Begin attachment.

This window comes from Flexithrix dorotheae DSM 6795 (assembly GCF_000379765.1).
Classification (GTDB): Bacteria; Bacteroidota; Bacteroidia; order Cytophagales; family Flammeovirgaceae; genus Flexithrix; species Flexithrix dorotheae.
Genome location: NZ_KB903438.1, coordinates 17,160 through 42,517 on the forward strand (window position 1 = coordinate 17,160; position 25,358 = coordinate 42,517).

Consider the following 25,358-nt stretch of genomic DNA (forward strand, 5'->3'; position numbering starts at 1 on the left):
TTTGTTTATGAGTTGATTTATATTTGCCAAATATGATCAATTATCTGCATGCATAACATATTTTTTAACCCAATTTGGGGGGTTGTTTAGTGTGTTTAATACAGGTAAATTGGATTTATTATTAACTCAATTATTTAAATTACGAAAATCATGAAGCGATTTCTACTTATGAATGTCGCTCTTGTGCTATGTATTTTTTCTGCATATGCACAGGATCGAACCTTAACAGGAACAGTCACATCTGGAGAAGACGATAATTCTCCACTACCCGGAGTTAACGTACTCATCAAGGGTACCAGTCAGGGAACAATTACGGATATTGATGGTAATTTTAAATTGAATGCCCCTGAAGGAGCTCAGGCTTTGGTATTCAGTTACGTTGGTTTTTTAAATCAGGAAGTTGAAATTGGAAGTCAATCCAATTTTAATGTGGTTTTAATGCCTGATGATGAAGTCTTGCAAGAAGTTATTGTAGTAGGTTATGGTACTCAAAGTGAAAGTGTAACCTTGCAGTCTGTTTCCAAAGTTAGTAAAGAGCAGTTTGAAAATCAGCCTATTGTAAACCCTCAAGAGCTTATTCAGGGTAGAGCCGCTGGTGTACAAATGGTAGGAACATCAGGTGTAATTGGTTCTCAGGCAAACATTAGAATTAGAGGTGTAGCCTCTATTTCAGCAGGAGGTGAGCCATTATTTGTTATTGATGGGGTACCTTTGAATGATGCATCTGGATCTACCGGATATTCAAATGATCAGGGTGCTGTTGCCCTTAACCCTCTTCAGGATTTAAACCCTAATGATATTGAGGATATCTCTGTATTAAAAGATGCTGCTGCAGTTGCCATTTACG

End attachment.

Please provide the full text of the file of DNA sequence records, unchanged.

This window comes from Flexithrix dorotheae DSM 6795 (assembly GCF_000379765.1).
Classification (GTDB): Bacteria; Bacteroidota; Bacteroidia; order Cytophagales; family Flammeovirgaceae; genus Flexithrix; species Flexithrix dorotheae.
Genome location: NZ_KB903438.1, coordinates 17,160 through 42,517 on the forward strand (window position 1 = coordinate 17,160; position 25,358 = coordinate 42,517).

Consider the following 25,358-nt stretch of genomic DNA (forward strand, 5'->3'; position numbering starts at 1 on the left):
TTTGTTTATGAGTTGATTTATATTTGCCAAATATGATCAATTATCTGCATGCATAACATATTTTTTAACCCAATTTGGGGGGTTGTTTAGTGTGTTTAATACAGGTAAATTGGATTTATTATTAACTCAATTATTTAAATTACGAAAATCATGAAGCGATTTCTACTTATGAATGTCGCTCTTGTGCTATGTATTTTTTCTGCATATGCACAGGATCGAACCTTAACAGGAACAGTCACATCTGGAGAAGACGATAATTCTCCACTACCCGGAGTTAACGTACTCATCAAGGGTACCAGTCAGGGAACAATTACGGATATTGATGGTAATTTTAAATTGAATGCCCCTGAAGGAGCTCAGGCTTTGGTATTCAGTTACGTTGGTTTTTTAAATCAGGAAGTTGAAATTGGAAGTCAATCCAATTTTAATGTGGTTTTAATGCCTGATGATGAAGTCTTGCAAGAAGTTATTGTAGTAGGTTATGGTACTCAAAGTGAAAGTGTAACCTTGCAGTCTGTTTCCAAAGTTAGTAAAGAGCAGTTTGAAAATCAGCCTATTGTAAACCCTCAAGAGCTTATTCAGGGTAGAGCCGCTGGTGTACAAATGGTAGGAACATCAGGTGTAATTGGTTCTCAGGCAAACATTAGAATTAGAGGTGTAGCCTCTATTTCAGCAGGAGGTGAGCCATTATTTGTTATTGATGGGGTACCTTTGAATGATGCATCTGGATCTACCGGATATTCAAATGATCAGGGTGCTGTTGCCCTTAACCCTCTTCAGGATTTAAACCCTAATGATATTGAGGATATCTCTGTATTAAAAGATGCTGCTGCAGTTGCCATTTACG